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A review of the best practice in traffic calming evaluation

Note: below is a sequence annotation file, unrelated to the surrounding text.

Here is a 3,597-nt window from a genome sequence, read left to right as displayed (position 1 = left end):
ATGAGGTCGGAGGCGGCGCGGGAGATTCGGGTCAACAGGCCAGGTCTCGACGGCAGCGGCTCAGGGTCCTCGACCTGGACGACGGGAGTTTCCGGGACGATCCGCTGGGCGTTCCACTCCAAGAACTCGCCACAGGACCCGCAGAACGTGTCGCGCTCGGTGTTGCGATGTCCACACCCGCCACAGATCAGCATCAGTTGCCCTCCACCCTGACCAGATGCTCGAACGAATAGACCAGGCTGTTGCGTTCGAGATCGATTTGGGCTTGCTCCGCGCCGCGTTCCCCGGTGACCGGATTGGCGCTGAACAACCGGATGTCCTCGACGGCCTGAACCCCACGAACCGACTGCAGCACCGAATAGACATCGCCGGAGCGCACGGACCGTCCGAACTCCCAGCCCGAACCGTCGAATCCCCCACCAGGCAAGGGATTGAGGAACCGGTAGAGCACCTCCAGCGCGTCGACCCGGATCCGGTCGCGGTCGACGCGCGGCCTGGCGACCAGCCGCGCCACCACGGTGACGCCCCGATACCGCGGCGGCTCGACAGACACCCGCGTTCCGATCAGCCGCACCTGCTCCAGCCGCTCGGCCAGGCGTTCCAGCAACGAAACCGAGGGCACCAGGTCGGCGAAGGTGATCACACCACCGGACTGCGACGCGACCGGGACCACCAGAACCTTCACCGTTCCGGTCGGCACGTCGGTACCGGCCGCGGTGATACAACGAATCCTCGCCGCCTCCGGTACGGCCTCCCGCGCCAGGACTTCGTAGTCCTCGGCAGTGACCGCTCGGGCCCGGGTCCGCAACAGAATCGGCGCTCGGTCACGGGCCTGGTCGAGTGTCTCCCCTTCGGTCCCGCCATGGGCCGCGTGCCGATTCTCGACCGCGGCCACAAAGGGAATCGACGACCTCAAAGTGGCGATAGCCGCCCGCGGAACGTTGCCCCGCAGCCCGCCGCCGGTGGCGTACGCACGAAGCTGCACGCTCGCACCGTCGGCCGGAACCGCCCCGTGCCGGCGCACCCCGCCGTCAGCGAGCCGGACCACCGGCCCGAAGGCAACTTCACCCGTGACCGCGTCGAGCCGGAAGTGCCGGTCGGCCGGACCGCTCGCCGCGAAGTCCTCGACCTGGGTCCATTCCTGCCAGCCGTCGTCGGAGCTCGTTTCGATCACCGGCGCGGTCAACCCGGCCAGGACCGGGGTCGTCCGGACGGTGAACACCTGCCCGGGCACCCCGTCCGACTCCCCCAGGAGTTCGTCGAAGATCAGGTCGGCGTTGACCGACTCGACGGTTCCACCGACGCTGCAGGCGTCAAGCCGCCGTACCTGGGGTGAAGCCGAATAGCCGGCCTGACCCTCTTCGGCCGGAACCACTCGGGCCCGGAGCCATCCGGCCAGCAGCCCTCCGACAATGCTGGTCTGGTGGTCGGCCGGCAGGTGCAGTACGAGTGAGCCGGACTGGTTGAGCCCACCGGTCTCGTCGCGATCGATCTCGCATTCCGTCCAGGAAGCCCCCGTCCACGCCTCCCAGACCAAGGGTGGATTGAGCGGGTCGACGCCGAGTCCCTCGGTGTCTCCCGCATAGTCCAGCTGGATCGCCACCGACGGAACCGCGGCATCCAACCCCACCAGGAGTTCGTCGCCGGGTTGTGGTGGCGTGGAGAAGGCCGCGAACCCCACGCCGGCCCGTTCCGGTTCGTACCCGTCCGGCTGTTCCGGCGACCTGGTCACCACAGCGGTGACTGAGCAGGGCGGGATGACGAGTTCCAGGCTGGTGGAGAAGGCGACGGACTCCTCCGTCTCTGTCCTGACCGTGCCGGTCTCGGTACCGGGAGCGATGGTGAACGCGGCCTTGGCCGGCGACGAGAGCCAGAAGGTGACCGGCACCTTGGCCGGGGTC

Traffic calming (TC) has been applied widely for several decades, although approaches to evaluating its effects on speeds have been inconsistent. This resulted in limited comparable and robust evidence to support practitioner guidance for TC design. To fill this gap and suggest best practices for the evaluation of TC effects on speeds, we performed a systematic review of 158 publications. We distilled information related to five research questions: Which measurement sensor was used? How was speed measured? Was free-flow speed considered? What was the sampling density? How were sample considerations reported? In addition to coding the studies based on these research questions, we rated them based on scientific robustness. The review confirmed the inconsistent state of evaluation practice. Most common evaluation approaches employed static detectors, low levels of control for bias (simple before-after), and unknown survey periods. The review found that the most robust evaluation practices involved multivariate before-after or cross-sectional study designs, used dynamic measurement of speeds (e.g., probe vehicles, simulations), large samples of vehicles, and more precise evaluation of speed changes using speed-distance graphs. These findings could guide more consistent and robust evaluation practice, and thus help to improve evidence-based TC guidance for creating safer and more sustainable neighborhoods.